Debt and deflation make for a toxic mix

Economic policy The world has been on a debt binge for decades, underpinned by housing, and low interest rates is making it worse.
One of Britain's largest banks, HSBC, is offering its customers housing mortgages carrying a rate of just 0.99 per cent.
There are a few catches. The loan-to-value ratio has to be at least 40 per cent. The mortgage rate has a duration of only two years after which it will revert to the bank's standard variable rate of 3.94 per cent. The set-up fee is also a hefty £1999 ($3700).
Even so, it's quite a deal.
That rate on a maximum mortgage of £500,000 would cut the servicing cost on the old rate by more than £11,000 a year.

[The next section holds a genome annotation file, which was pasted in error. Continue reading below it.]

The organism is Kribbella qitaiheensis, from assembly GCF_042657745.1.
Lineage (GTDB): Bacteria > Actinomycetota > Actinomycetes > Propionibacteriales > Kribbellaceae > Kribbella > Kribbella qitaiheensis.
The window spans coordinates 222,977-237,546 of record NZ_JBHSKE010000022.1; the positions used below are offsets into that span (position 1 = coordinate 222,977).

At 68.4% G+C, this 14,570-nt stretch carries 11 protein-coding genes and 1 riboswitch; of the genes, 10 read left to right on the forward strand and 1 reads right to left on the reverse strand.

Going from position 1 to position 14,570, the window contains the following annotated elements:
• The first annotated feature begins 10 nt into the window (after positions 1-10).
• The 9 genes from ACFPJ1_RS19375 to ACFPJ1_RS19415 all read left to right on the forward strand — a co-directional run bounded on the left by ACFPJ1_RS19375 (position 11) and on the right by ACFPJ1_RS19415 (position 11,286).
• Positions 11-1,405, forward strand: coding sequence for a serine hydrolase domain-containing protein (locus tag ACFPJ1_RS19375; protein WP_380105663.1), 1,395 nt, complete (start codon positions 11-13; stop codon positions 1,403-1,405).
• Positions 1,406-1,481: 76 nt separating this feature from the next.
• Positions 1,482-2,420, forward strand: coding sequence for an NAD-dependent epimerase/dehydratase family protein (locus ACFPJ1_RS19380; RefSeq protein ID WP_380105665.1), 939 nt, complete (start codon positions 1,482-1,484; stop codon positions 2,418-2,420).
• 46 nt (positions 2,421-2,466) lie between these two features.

Meanwhile, across the Atlantic, mortgage-finance giants Fannie Mae and Freddie Mac are considering a programme that would make it easier for lenders to offer mortgages with a down payment as small as 3 per cent.
If you think you have heard the story of the finance-based, housing-led recovery that was the ideal medicine for an economy under stress, you are correct.
Read the full article: Debt and deflation make for a toxic mix (subscription required)

Next articles

Max Walsh


Max Walsh was for many years one of Australia’s top economic and political commentators, highly regarded as a journalist, author and broadcaster. Throughout his career, Max was involved in all dimensions of the media industry, which has encompassed positions with two of Australia’s largest publishing companies and television networks.

Read More